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Old 10-09-2011, 02:01 AM   #11
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That's awesome! I'm jealous. You geek!
I'm having fun with this thing.

Turns out there is a Hemocytometer Counter app for the iPhone. Crazy. It's only $2, but I'll probably skip it since the math is simple. Still, pretty nifty for you app-crazed iPhone users. Just replace "red cells" with 'yeast cells".

[edit] turns out I was screwing up the math repeatedly. Maybe I'll get the app afterall

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Old 10-09-2011, 02:17 AM   #12
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What kind of scope is that? My dad used to work for leica and I think he had two scopes. Not sure if they go to 400x.

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Old 10-09-2011, 03:18 AM   #13
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The coverslip goes on first, then use pipette to drop sample just outside the slip, and the sample capillaries into the 0.1mm channel between the cover slip and the grid.
Bingo. Doing it that way makes me more confident that I'm looking at a 100 micron gap.
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Old 10-09-2011, 04:08 AM   #14
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Ok, I'm not a microbiologist or anything, but that is seriously cool. What exactly would I need to do that type of yeast cell count stuff?

I need a microscope that goes to what magnification?
What else exactly? If there is a place where I can research the needs list, I'm happy to do the work. Does Jamil's new book have the supply list? I'm out of town and the book is back home...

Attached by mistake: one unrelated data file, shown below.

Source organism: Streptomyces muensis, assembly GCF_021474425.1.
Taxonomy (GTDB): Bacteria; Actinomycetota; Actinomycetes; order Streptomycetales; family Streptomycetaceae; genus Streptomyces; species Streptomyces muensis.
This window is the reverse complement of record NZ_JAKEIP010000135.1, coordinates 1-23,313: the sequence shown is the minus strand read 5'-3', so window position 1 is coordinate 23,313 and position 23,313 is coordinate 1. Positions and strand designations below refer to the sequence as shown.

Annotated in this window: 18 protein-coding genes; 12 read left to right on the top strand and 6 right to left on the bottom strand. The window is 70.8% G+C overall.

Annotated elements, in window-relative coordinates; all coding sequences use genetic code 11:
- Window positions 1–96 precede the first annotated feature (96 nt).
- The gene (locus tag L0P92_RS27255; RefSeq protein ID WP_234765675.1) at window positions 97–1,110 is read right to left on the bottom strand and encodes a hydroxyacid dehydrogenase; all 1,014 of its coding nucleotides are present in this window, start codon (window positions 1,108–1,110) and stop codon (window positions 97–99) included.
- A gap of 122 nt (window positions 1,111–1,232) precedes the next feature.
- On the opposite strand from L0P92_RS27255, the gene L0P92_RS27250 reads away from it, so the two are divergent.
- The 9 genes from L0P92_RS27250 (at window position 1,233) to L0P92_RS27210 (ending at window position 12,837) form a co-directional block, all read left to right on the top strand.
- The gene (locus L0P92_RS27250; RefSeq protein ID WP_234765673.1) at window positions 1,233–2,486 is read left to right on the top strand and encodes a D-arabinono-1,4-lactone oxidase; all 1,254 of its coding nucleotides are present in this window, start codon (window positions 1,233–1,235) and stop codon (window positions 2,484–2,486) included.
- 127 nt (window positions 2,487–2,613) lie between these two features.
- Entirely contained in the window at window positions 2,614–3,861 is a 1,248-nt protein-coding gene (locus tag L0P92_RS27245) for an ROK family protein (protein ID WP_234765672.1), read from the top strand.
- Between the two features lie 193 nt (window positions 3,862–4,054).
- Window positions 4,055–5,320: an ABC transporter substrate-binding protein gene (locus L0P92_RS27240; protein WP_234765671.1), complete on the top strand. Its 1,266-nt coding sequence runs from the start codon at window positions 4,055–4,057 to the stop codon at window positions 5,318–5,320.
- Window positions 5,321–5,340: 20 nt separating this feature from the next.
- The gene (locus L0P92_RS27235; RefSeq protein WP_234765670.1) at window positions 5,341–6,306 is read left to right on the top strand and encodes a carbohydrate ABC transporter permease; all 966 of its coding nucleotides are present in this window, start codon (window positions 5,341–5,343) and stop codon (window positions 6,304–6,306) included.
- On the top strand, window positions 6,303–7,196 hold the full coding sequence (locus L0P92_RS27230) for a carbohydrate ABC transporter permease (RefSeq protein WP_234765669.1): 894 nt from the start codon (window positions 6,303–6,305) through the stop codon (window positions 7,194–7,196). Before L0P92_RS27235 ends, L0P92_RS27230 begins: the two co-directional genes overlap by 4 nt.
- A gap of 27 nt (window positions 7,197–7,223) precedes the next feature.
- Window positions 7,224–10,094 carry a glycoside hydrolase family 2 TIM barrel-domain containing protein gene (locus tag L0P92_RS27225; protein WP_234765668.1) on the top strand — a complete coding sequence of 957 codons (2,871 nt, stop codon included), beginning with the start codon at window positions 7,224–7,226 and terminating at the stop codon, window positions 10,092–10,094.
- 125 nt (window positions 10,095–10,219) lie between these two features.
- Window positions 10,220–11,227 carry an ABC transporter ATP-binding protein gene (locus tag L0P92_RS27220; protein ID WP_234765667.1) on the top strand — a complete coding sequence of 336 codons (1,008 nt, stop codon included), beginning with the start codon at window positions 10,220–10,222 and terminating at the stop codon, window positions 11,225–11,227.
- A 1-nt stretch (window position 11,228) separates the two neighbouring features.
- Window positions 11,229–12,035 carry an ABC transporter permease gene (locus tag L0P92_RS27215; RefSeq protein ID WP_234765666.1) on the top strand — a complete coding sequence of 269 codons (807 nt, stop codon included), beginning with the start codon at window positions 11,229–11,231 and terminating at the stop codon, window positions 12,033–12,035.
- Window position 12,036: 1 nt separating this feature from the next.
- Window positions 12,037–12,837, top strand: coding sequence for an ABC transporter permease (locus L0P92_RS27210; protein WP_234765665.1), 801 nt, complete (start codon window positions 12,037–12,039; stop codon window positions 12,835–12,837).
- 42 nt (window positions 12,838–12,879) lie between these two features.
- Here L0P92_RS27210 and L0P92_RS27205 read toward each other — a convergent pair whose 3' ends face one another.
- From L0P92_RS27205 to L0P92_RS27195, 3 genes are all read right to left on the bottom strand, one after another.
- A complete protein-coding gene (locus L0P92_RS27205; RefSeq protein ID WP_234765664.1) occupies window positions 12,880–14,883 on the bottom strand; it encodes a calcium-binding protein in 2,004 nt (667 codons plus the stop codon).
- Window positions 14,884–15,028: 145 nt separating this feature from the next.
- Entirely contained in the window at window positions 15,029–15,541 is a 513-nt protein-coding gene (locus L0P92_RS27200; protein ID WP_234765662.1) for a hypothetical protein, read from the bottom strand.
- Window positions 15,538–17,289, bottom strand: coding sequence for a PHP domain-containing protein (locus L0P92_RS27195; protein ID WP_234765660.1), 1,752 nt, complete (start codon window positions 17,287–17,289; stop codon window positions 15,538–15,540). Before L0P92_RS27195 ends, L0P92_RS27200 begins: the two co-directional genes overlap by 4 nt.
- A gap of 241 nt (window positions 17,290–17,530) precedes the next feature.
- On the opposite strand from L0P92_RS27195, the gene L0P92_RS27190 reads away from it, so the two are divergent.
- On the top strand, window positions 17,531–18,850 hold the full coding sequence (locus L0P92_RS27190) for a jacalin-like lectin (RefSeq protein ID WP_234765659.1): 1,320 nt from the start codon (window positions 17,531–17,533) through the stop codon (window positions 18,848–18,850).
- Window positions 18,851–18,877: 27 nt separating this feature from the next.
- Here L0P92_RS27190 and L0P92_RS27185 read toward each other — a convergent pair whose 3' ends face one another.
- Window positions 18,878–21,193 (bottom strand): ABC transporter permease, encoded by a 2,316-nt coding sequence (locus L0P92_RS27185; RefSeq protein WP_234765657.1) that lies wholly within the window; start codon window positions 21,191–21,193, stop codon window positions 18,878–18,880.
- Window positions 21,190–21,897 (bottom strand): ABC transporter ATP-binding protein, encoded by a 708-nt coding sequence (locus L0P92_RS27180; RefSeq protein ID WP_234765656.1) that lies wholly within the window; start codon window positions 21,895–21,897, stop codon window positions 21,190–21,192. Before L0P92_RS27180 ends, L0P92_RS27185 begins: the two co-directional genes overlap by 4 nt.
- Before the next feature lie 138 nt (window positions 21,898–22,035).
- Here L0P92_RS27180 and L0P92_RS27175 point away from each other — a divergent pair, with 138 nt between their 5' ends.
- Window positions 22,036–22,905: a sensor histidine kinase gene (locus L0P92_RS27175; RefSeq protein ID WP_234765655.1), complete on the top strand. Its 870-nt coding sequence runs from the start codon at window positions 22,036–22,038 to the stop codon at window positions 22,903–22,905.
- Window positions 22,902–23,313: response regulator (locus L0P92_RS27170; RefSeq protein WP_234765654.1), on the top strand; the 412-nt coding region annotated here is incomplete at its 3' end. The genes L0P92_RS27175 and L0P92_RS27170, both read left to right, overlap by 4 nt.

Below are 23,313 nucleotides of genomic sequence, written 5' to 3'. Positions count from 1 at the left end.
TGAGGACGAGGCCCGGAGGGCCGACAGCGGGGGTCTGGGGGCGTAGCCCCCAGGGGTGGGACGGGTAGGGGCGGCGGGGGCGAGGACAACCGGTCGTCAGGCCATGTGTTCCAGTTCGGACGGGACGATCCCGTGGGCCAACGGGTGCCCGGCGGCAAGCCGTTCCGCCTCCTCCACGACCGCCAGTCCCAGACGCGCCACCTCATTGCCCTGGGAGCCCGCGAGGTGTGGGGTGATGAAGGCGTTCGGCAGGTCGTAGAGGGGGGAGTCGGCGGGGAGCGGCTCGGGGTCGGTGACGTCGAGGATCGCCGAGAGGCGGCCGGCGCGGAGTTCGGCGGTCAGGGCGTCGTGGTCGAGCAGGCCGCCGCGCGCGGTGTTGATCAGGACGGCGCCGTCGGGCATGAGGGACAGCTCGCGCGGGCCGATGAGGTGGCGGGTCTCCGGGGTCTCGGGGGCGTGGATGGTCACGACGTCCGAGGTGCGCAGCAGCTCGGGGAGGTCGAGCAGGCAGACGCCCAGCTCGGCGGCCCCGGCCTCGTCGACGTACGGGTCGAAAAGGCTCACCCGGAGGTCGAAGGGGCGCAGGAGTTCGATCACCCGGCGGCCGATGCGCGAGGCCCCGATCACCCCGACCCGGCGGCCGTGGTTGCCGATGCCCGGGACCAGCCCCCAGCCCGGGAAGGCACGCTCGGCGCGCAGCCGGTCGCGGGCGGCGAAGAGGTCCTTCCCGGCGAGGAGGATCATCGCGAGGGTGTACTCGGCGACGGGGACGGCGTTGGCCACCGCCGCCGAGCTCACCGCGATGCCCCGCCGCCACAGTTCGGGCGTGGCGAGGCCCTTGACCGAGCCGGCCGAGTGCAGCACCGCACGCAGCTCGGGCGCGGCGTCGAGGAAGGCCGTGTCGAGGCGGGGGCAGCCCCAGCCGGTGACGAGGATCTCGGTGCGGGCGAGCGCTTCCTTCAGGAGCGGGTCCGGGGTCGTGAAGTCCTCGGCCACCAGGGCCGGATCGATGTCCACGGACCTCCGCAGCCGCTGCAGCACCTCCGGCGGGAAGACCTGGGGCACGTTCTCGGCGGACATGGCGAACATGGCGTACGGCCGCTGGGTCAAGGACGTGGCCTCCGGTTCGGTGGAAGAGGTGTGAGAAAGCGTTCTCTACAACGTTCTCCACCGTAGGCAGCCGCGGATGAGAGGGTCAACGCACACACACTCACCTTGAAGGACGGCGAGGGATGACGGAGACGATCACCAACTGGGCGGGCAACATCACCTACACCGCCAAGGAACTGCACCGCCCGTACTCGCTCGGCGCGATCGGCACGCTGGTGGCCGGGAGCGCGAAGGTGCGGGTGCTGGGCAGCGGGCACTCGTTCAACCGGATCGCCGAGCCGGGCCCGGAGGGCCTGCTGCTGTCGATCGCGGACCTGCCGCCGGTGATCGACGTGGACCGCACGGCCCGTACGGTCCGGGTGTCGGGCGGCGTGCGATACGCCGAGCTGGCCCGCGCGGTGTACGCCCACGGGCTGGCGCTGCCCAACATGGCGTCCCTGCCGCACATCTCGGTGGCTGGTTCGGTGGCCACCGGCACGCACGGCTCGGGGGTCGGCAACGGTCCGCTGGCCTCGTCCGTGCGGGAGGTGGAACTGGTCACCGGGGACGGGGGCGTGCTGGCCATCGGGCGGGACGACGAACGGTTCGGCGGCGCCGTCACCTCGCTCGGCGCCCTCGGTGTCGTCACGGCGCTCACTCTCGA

Thank you for sharing your setup. It's inspiring!

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Old 10-09-2011, 04:11 AM   #15
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What kind of scope is that? My dad used to work for leica and I think he had two scopes. Not sure if they go to 400x.
Olympus
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Old 10-09-2011, 04:16 AM   #16
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I've got a cheap child's microscope that works fine to count cells on the cytometer at 100x (10x objective with 10x eyepiece). You can't make out any bacteria or do viability staining, but the counting is quite visible. The hardcore stuff is what the scope in the lab is for.

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Old 10-09-2011, 04:17 AM   #17
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I've got a cheap child's microscope that works fine to count cells on the cytometer at 100x (10x objective with 10x eyepiece). You can't make out any bacteria or do viability staining, but the counting is quite visible. The hardcore stuff is what the scope in the lab is for.
That's encouraging. Maybe I could do this...
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Old 10-09-2011, 04:23 AM   #18